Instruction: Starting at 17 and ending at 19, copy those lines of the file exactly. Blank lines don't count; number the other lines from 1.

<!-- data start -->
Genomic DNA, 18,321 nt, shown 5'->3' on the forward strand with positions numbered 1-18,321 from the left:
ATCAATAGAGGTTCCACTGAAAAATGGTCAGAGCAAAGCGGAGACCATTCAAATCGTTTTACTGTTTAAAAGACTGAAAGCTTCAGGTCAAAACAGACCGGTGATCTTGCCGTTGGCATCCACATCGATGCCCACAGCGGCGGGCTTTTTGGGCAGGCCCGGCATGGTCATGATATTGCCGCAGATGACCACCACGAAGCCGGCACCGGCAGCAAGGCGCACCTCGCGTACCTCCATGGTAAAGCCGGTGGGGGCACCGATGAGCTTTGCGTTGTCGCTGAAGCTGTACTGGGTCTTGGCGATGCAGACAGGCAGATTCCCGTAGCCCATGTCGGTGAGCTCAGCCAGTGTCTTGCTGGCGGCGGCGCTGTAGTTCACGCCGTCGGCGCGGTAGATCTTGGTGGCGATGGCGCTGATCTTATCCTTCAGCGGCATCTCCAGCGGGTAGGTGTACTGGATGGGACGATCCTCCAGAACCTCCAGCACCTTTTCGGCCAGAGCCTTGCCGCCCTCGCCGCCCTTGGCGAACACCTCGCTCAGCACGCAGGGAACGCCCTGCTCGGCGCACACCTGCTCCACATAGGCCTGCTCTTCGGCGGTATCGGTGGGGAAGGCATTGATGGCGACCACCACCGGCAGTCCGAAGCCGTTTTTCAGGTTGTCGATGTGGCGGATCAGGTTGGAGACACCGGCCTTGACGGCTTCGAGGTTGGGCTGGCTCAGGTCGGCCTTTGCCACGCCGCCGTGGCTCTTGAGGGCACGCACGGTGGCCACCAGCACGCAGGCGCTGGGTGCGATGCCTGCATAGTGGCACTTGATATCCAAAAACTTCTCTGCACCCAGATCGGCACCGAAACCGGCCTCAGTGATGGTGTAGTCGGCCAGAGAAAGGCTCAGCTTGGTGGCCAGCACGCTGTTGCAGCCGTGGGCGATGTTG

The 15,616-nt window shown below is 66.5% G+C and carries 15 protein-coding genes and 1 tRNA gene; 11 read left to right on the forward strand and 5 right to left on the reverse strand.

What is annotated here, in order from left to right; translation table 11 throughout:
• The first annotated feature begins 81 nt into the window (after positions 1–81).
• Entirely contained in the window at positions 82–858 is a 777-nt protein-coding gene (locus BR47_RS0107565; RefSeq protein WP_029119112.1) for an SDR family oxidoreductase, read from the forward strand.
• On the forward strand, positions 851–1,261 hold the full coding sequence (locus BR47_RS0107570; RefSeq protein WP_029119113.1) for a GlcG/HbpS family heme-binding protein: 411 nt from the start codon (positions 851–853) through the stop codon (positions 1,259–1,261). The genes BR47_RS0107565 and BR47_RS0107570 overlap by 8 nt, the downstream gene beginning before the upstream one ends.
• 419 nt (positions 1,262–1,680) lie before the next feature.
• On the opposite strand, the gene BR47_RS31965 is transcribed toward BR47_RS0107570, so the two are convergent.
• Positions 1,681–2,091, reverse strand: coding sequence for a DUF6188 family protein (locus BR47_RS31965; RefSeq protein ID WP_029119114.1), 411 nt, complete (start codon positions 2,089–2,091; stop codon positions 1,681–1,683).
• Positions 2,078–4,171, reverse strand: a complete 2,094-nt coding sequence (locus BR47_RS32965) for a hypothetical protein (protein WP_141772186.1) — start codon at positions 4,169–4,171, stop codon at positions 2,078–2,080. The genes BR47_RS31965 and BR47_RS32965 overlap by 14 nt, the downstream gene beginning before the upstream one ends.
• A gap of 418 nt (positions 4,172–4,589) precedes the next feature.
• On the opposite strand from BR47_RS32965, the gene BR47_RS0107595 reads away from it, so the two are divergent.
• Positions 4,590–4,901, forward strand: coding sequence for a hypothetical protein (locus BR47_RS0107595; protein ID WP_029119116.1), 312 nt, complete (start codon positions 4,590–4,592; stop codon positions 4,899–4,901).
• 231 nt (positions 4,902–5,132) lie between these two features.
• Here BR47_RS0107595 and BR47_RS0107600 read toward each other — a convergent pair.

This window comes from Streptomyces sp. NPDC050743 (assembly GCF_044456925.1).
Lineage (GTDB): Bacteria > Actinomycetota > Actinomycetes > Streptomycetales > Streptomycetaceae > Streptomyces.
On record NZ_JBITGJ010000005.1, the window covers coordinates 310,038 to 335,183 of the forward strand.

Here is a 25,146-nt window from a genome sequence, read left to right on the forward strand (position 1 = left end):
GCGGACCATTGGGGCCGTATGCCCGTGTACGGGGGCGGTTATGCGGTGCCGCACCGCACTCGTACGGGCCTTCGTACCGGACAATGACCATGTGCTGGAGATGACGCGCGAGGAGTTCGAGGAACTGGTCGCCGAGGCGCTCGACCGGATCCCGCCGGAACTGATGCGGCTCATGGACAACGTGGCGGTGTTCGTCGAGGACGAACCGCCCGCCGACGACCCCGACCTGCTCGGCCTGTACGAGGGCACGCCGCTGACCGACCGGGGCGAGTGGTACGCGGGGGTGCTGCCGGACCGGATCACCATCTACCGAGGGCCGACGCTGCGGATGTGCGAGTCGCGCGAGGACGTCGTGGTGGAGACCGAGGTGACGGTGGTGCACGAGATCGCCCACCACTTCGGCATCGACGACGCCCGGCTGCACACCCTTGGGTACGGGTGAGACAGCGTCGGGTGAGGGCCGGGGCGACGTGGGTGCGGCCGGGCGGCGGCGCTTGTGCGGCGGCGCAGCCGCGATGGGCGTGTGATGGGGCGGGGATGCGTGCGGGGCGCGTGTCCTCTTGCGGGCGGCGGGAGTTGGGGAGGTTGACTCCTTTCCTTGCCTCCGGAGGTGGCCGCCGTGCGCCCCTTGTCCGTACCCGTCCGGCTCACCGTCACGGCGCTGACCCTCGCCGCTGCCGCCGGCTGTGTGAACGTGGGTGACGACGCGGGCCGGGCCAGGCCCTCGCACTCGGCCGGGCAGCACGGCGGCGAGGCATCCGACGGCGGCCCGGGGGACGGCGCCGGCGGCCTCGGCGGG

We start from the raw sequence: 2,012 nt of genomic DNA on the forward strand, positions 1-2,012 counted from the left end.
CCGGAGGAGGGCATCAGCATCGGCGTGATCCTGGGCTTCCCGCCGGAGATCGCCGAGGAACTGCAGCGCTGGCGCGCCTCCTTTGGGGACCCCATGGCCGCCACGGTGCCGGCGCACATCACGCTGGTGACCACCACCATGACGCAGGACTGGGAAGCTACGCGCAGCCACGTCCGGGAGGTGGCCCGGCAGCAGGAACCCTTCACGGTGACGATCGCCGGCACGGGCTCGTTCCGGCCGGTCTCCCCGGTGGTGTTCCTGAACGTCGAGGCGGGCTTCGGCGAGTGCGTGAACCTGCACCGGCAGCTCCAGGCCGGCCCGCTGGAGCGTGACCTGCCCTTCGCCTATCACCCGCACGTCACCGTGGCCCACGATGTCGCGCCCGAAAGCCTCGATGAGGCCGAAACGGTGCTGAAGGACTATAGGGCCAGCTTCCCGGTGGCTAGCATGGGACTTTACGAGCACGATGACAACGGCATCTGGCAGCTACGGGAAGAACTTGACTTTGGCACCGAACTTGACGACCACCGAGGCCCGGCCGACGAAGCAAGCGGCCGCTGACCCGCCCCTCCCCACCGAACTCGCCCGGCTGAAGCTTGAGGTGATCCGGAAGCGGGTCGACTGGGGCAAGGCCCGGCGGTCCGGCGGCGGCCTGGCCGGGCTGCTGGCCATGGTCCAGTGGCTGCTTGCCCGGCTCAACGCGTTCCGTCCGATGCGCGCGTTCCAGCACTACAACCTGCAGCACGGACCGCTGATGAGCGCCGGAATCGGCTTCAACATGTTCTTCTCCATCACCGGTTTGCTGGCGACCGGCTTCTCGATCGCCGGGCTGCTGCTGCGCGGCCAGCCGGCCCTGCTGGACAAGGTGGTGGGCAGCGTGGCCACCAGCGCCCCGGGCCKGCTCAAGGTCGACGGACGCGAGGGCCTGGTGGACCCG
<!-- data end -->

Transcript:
This window comes from Streptomyces sp. NPDC050743 (assembly GCF_044456925.1).
Lineage (GTDB): Bacteria > Actinomycetota > Actinomycetes > Streptomycetales > Streptomycetaceae > Streptomyces.
On record NZ_JBITGJ010000005.1, the window covers coordinates 310,038 to 335,183 of the forward strand.